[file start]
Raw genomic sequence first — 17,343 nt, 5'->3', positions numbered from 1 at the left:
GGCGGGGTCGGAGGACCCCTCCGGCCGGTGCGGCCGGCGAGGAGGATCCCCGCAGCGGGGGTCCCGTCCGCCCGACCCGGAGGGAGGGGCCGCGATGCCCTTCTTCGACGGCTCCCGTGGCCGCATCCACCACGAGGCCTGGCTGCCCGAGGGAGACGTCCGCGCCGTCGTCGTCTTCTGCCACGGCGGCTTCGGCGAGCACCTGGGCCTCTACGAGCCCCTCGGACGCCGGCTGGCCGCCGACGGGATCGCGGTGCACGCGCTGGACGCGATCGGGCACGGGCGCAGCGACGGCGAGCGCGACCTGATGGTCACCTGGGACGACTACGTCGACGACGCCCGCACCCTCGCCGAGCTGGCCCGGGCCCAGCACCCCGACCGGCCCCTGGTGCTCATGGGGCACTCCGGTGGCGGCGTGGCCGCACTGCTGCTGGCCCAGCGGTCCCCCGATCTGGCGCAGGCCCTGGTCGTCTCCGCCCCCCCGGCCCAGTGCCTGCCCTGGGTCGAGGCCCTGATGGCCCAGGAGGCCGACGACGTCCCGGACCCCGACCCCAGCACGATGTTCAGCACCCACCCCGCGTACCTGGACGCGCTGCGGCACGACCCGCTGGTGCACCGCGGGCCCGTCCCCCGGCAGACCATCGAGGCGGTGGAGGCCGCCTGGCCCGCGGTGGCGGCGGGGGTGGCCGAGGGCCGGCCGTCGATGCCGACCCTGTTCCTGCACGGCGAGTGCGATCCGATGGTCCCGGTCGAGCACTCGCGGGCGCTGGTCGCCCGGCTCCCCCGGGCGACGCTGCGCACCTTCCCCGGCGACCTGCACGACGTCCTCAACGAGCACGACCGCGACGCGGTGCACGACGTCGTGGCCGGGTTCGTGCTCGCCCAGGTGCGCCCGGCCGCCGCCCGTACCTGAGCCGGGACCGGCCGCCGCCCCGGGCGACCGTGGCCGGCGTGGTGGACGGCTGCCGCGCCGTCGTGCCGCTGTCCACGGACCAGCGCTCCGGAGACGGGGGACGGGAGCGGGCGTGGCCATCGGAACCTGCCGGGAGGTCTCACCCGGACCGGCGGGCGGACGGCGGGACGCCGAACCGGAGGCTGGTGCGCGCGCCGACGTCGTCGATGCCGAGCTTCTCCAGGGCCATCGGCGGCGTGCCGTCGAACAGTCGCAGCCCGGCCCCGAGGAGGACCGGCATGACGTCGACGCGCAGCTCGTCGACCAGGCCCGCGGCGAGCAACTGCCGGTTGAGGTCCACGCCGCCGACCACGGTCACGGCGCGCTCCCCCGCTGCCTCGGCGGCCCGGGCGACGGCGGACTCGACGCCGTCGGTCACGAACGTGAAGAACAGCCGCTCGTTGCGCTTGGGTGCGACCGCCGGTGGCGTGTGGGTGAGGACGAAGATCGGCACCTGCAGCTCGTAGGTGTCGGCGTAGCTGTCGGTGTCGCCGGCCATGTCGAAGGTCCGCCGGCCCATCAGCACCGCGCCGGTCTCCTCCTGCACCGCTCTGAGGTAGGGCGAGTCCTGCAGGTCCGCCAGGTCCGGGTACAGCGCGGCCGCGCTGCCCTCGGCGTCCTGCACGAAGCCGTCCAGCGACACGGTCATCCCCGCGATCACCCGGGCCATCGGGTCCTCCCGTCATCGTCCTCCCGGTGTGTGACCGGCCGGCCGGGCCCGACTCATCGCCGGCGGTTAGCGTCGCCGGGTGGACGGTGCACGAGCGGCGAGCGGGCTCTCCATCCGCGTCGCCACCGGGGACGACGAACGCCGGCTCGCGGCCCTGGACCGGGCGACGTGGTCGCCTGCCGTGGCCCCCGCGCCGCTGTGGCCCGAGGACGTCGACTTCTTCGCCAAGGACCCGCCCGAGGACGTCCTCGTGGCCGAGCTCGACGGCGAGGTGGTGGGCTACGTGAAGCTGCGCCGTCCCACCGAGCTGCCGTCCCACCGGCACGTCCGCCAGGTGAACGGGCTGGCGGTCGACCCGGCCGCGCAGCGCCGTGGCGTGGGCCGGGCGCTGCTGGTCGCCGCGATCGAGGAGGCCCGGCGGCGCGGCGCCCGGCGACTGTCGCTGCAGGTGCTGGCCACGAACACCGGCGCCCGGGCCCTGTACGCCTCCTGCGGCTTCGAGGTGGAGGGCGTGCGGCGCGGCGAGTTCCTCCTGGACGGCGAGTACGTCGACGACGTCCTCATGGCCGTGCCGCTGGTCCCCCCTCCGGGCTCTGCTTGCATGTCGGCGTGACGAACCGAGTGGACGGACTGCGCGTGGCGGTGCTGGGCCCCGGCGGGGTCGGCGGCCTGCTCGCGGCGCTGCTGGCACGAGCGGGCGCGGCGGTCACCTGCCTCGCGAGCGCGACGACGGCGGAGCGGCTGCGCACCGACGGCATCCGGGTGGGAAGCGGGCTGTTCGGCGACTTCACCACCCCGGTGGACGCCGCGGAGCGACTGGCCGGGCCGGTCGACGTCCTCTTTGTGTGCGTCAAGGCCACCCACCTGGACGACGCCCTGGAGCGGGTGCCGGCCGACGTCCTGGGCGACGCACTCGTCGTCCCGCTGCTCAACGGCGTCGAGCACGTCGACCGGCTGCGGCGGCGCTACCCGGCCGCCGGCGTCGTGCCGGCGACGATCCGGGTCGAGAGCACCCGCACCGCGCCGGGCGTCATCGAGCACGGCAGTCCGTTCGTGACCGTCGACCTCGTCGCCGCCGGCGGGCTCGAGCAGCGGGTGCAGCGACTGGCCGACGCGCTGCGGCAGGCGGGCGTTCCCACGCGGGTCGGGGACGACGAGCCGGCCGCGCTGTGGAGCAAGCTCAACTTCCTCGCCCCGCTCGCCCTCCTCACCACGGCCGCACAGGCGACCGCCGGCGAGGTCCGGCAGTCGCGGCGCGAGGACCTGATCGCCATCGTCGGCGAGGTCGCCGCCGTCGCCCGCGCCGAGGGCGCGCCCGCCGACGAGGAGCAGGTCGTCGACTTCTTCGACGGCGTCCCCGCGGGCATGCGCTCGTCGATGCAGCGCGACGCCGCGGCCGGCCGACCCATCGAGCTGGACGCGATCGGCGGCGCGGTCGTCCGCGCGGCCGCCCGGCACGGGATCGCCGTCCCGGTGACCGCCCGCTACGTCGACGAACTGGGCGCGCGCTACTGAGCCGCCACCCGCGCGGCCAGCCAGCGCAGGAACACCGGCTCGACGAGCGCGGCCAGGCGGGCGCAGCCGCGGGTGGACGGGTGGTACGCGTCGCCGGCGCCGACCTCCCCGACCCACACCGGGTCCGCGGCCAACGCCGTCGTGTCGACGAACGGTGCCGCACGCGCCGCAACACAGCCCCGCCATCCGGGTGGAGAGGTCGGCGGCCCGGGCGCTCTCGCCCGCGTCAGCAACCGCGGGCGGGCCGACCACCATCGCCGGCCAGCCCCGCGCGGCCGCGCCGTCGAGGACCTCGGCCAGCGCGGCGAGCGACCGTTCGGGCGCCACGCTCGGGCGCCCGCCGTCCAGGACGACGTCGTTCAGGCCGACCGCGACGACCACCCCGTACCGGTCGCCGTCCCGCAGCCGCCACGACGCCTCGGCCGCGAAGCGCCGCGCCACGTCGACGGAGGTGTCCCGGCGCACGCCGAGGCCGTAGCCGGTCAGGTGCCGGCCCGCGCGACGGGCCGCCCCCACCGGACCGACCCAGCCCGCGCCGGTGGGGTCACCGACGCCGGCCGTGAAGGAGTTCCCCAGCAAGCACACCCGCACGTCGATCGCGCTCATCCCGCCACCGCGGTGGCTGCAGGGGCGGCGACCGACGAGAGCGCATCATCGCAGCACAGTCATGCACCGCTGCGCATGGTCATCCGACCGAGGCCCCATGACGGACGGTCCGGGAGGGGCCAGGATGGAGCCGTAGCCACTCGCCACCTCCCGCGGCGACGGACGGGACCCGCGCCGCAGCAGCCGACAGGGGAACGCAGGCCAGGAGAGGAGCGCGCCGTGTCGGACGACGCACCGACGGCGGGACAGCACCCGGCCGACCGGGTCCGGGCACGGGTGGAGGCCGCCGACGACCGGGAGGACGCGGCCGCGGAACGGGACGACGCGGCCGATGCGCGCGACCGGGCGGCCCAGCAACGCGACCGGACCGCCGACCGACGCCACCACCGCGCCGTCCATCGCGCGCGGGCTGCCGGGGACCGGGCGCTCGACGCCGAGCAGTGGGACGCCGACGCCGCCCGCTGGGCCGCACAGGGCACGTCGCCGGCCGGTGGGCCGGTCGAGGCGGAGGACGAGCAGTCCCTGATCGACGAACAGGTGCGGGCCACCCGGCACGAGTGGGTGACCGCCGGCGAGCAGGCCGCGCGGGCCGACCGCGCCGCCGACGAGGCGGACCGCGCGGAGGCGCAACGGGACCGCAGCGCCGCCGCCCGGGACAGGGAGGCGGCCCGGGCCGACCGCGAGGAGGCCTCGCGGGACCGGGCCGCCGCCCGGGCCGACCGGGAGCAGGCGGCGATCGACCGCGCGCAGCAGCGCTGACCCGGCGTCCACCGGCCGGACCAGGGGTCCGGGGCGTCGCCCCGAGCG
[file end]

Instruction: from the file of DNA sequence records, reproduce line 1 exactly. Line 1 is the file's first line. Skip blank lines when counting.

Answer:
Raw genomic sequence first — 17,343 nt, 5'->3', positions numbered from 1 at the left: